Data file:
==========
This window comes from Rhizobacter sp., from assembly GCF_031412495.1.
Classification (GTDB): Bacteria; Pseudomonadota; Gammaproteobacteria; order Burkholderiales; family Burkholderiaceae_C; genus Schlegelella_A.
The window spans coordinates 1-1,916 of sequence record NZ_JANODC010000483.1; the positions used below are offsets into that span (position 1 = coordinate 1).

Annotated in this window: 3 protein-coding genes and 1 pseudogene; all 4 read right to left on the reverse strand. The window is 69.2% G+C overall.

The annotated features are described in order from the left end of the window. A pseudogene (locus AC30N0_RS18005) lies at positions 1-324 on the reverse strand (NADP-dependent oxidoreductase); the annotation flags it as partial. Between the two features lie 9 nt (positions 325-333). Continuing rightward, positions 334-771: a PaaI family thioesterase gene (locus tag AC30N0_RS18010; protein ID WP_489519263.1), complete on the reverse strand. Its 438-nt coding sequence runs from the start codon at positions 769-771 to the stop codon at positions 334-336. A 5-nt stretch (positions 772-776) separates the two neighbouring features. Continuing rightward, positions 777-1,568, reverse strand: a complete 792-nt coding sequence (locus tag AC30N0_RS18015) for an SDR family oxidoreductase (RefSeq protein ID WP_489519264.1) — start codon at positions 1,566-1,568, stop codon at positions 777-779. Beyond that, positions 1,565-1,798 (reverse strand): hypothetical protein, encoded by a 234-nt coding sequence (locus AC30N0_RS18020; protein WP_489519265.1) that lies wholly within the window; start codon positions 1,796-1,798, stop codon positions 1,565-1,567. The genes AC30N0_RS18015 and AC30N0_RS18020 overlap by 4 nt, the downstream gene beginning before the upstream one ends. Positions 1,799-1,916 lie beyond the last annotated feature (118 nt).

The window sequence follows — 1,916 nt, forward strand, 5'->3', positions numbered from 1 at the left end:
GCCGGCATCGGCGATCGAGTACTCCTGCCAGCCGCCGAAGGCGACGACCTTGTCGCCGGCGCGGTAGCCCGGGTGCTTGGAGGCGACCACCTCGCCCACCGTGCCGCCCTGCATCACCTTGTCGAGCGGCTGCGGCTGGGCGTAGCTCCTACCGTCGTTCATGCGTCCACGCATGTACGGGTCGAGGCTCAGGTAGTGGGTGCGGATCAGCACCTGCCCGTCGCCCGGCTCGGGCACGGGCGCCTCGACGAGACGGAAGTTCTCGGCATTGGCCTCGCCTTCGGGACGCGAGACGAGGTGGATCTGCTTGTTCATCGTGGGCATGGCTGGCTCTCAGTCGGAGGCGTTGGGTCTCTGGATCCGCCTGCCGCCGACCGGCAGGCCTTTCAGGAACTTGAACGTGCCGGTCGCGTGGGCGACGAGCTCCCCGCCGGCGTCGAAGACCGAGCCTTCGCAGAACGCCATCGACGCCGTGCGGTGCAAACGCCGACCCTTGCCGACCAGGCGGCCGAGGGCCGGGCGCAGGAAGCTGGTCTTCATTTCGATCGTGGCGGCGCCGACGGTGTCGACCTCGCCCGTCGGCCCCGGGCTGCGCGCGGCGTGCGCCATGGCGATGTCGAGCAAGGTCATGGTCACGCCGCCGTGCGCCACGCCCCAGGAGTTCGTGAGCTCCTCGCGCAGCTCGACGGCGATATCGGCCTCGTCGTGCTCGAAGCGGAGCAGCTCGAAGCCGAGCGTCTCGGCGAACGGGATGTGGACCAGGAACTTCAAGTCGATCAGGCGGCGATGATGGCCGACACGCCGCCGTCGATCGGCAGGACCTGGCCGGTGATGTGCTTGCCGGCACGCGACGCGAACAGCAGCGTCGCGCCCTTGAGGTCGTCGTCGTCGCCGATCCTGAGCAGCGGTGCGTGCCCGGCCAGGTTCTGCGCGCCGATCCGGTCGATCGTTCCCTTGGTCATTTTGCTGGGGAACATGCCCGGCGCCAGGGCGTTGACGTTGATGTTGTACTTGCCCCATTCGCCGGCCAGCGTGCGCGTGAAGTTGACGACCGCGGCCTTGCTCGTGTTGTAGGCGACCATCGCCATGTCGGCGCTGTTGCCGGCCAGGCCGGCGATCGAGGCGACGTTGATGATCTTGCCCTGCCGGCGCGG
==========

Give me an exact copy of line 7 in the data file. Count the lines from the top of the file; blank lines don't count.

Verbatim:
GCCGGCATCGGCGATCGAGTACTCCTGCCAGCCGCCGAAGGCGACGACCTTGTCGCCGGCGCGGTAGCCCGGGTGCTTGGAGGCGACCACCTCGCCCACCGTGCCGCCCTGCATCACCTTGTCGAGCGGCTGCGGCTGGGCGTAGCTCCTACCGTCGTTCATGCGTCCACGCATGTACGGGTCGAGGCTCAGGTAGTGGGTGCGGATCAGCACCTGCCCGTCGCCCGGCTCGGGCACGGGCGCCTCGACGAGACGGAAGTTCTCGGCATTGGCCTCGCCTTCGGGACGCGAGACGAGGTGGATCTGCTTGTTCATCGTGGGCATGGCTGGCTCTCAGTCGGAGGCGTTGGGTCTCTGGATCCGCCTGCCGCCGACCGGCAGGCCTTTCAGGAACTTGAACGTGCCGGTCGCGTGGGCGACGAGCTCCCCGCCGGCGTCGAAGACCGAGCCTTCGCAGAACGCCATCGACGCCGTGCGGTGCAAACGCCGACCCTTGCCGACCAGGCGGCCGAGGGCCGGGCGCAGGAAGCTGGTCTTCATTTCGATCGTGGCGGCGCCGACGGTGTCGACCTCGCCCGTCGGCCCCGGGCTGCGCGCGGCGTGCGCCATGGCGATGTCGAGCAAGGTCATGGTCACGCCGCCGTGCGCCACGCCCCAGGAGTTCGTGAGCTCCTCGCGCAGCTCGACGGCGATATCGGCCTCGTCGTGCTCGAAGCGGAGCAGCTCGAAGCCGAGCGTCTCGGCGAACGGGATGTGGACCAGGAACTTCAAGTCGATCAGGCGGCGATGATGGCCGACACGCCGCCGTCGATCGGCAGGACCTGGCCGGTGATGTGCTTGCCGGCACGCGACGCGAACAGCAGCGTCGCGCCCTTGAGGTCGTCGTCGTCGCCGATCCTGAGCAGCGGTGCGTGCCCGGCCAGGTTCTGCGCGCCGATCCGGTCGATCGTTCCCTTGGTCATTTTGCTGGGGAACATGCCCGGCGCCAGGGCGTTGACGTTGATGTTGTACTTGCCCCATTCGCCGGCCAGCGTGCGCGTGAAGTTGACGACCGCGGCCTTGCTCGTGTTGTAGGCGACCATCGCCATGTCGGCGCTGTTGCCGGCCAGGCCGGCGATCGAGGCGACGTTGATGATCTTGCCCTGCCGGCGCGG